Correspondingly, the emphasis on proselytization in the theorization of fiqh alaqalliyyat is deemed an acceptable grounds for making modifications to Islamic law (Shavit, 2012), with the consideration that Muslim residency in the West is conducive to achieving Islamic revivalist purposes and bringing benefits to the Muslim world in a wider context (Wiedl, 2009), which is, again, redolent of al-Qaradawi’s Islamist thinking and his understanding of da’wa.
5.2.2 Methodological Framework Al-Qaradawi stipulates that the methodology of fiqh al-aqalliyyat should be consistent with that of classical Islamic jurisprudence, which rely on the Qur’an, Sunna,
(ijmā’), analogical reasoning (qiyās), ‘… considerations of public interest [istiṣlāḥ], juristic preference [istiḥsān], blocking the means to evil [sadd al-dharāi’], custom [‘urf], revealed laws preceding the Shari’ah of Islam, the Fatwa of a Companion…’ and the like (al-Qaradawi, 2003a, p.12), albeit approached with a renewed perspective and sense of purpose in correspondence with the stated objectives of the adaptive fiqh17.
Considering the complex and unprecedented nature of many of the problems faced by Muslims in the West, an adaptive jurist of fiqh al-aqalliyat is required to place emphasis on ijtihād and other concepts that allow flexibility of modification, such as ḍarūra (necessity), taysīr (facilitation), maqāṣid al-sharī’a (objectives of Sharia), and the principle of lesser evil (a lesser evil is to be preferred to a greater one). Ḍarūra - or more precisely, the maxim of ‘al- ḍarūra tubīḥu al-maḥẓūrāt’ (necessity makes the unlawful lawful) is often used to allow the reversal of rulings, even those of fundamental importance, in cases of extreme necessity: The lifting of Islamic dietary law (e.g., illegality of consuming pork) in the case of starvation, for example.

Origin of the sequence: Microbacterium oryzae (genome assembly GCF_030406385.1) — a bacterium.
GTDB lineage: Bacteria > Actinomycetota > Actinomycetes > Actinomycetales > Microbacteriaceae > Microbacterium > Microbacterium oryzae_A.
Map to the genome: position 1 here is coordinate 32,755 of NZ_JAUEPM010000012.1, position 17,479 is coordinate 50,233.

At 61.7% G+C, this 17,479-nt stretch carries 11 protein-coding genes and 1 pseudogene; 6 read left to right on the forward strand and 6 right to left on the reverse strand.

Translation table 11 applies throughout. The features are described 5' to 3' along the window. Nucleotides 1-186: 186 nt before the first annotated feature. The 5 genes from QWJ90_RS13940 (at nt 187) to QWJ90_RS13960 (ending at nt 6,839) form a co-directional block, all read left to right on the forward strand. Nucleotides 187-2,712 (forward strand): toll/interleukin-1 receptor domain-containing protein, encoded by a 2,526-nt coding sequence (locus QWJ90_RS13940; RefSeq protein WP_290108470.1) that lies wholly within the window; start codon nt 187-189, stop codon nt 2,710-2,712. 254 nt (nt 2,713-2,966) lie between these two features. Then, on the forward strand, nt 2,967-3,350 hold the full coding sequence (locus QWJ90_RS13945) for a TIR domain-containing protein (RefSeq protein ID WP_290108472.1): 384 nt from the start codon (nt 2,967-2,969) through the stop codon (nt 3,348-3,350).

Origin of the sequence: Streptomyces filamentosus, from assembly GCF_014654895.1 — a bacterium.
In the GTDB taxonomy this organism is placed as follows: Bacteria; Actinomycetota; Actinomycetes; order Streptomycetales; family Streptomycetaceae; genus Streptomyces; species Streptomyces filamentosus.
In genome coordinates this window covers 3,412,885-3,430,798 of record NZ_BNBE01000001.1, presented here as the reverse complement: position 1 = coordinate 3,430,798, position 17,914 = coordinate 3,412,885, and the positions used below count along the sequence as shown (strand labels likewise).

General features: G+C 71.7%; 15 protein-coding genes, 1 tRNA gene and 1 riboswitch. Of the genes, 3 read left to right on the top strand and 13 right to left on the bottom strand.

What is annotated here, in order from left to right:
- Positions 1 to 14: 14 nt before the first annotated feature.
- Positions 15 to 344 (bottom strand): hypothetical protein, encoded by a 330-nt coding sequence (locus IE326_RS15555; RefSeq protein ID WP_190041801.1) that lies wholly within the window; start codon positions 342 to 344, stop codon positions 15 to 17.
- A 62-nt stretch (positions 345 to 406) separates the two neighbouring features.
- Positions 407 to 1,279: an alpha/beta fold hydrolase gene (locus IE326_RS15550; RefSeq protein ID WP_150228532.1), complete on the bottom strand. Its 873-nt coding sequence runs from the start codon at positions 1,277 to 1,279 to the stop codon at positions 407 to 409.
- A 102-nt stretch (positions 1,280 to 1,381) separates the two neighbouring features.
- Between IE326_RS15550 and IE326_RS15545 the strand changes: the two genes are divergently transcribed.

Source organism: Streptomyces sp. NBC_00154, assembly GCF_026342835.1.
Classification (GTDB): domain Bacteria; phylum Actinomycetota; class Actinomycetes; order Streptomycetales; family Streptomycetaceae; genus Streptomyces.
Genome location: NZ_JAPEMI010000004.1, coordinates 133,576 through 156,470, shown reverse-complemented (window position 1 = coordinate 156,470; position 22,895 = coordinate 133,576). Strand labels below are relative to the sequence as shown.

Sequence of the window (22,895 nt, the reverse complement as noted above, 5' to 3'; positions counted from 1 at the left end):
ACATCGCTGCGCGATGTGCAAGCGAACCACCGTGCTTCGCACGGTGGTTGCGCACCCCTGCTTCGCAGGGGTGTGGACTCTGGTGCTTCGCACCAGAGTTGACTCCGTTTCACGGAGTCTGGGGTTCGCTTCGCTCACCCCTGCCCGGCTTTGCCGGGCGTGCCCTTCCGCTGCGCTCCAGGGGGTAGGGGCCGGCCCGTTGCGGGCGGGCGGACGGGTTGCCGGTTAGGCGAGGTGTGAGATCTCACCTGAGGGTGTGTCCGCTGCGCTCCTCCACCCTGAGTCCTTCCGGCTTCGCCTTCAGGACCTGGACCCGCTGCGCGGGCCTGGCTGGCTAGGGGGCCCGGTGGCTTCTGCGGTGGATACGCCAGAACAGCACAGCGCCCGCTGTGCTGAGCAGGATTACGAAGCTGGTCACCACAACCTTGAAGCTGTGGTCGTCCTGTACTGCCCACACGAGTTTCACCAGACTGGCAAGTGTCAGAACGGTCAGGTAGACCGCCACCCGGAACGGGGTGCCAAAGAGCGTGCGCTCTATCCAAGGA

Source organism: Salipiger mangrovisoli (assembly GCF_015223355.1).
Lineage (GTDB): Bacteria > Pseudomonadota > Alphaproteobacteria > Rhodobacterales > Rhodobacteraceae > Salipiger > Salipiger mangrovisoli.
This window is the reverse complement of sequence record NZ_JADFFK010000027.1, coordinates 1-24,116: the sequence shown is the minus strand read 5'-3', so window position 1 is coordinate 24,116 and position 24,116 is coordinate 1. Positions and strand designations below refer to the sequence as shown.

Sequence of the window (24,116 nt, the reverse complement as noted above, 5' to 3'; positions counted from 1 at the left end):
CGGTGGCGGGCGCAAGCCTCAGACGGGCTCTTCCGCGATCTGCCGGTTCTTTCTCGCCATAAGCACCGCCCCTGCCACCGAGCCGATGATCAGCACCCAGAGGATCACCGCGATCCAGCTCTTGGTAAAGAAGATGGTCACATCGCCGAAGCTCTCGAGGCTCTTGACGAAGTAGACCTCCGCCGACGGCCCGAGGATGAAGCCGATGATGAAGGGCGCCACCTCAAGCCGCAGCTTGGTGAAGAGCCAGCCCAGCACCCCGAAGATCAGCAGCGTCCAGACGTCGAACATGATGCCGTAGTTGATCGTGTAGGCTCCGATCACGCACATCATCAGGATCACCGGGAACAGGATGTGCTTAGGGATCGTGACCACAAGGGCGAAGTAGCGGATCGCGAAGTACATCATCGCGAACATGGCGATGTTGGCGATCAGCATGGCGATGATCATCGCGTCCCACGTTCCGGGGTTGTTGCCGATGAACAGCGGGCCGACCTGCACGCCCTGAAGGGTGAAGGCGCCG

approach, delving into the intricate web of rulings within the classical Sunni tradition of the four legal schools and extracting from it a plausible (though not necessarily widely recognized) basis, which is often a product of combined juristic opinions, to justify allowing flexibility to accommodate problems. Hassan (2013) notes that the scholar’s
approach here is useful in the context of Muslim minority problems for two reasons:
First, it accommodates Muslims who are not as well-versed in the basics and nuances of the existing debates across the madhhabs as to be able to maintain exclusive adherence
communities in the West are fragmented due to it being made up of diverse groups who comply with the respective madhhabs that predominate in the countries of their ethnic origins; second, it allows al-Qaradawi to merge different juristic opinions instead of having to switch from one madhhab to another and justifying his action each time (Hassan, 2013).
Through the use of the afore-mentioned conceptual framework, fiqh alaqalliyyat has witnessed the modification, suspension, and even reversal of classical rulings in unprecedented circumstances (about which the Qur’an and the Sunna are silent) for the ‘greater good’ of Muslim minorities in the West. Despite drawing legitimacy from the Sunna, it is this very role of critical reasoning that continues to ignite fears and disagreement among traditionally-oriented scholars, who dread the likelihood of Muslims misusing autonomous critical reasoning to provide leeway for ‘specious’ needs (Khan, 2004). In fiqh al-aqalliyyat, however, al-Qaradawi clarifies that any outcome of ijtihād should not contradict the explicit rulings of Sharia (al-Qaradawi, 2003a). The following examples of the scholar’s use of the fiqh (all of which can be found in his Fiqh of Muslim Minorities: Contentious Issues & Recommended Solutions) will show the scholar’s intention to fulfill its objectives and demonstrate the centrality of ijtihād (and the other three concomitant principles) to his adaptive approach.